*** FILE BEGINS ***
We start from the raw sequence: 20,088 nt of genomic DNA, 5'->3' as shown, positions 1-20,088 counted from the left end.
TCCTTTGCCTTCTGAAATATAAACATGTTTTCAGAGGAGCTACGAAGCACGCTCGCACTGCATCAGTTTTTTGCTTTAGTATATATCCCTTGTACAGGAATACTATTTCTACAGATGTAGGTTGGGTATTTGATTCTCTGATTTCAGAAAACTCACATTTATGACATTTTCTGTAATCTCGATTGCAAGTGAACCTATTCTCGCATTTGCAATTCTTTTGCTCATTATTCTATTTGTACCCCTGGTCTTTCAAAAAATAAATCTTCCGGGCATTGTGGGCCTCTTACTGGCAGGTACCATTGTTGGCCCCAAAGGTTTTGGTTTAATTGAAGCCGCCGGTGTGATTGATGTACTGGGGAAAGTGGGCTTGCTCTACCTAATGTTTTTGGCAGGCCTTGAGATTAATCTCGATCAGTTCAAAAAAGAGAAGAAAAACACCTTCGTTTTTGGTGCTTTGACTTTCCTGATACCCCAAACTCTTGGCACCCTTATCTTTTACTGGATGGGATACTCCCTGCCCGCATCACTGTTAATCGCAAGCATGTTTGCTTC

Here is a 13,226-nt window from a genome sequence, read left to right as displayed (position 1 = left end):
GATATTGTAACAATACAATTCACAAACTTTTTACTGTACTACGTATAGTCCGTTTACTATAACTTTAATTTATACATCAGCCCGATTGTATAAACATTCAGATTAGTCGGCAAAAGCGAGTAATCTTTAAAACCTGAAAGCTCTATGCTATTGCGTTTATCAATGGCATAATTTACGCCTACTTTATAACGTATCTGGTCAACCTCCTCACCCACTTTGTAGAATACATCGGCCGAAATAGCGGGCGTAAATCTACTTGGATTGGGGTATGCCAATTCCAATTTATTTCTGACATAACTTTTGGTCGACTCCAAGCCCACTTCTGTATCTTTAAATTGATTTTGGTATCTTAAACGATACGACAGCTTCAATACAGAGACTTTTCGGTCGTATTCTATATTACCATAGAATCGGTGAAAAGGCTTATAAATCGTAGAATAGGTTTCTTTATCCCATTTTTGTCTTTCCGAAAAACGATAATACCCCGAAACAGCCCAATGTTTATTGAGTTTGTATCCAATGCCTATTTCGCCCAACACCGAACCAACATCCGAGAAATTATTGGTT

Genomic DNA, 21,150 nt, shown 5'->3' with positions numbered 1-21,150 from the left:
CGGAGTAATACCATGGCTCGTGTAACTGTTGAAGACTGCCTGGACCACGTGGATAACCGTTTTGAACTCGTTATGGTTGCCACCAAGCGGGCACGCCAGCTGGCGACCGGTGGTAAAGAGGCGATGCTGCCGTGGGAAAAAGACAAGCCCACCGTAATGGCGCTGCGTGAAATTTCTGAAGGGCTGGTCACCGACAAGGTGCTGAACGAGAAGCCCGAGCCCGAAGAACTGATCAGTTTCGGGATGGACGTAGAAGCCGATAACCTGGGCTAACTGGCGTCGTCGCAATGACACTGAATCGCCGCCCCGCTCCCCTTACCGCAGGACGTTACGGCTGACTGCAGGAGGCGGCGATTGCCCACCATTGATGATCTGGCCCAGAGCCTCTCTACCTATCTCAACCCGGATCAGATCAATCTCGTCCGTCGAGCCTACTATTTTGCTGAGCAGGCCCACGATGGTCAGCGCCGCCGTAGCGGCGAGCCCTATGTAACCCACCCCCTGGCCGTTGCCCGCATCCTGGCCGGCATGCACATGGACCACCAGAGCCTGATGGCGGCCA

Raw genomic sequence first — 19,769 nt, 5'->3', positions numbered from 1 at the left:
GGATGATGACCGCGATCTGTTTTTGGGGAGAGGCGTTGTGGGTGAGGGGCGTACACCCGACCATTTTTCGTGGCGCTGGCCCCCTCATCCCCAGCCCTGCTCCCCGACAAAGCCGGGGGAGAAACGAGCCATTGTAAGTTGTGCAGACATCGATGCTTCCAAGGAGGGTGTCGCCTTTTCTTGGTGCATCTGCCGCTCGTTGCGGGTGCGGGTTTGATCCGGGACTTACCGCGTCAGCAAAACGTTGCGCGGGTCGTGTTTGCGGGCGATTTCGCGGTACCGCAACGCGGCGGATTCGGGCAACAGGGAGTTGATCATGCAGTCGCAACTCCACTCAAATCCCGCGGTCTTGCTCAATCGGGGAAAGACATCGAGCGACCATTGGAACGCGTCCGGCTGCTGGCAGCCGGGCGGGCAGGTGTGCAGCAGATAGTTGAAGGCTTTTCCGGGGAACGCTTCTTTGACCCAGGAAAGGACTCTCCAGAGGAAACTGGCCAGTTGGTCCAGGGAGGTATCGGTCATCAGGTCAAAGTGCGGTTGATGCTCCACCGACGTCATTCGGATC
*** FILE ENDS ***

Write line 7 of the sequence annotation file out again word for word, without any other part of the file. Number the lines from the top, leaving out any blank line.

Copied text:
Raw genomic sequence first — 19,769 nt, 5'->3', positions numbered from 1 at the left: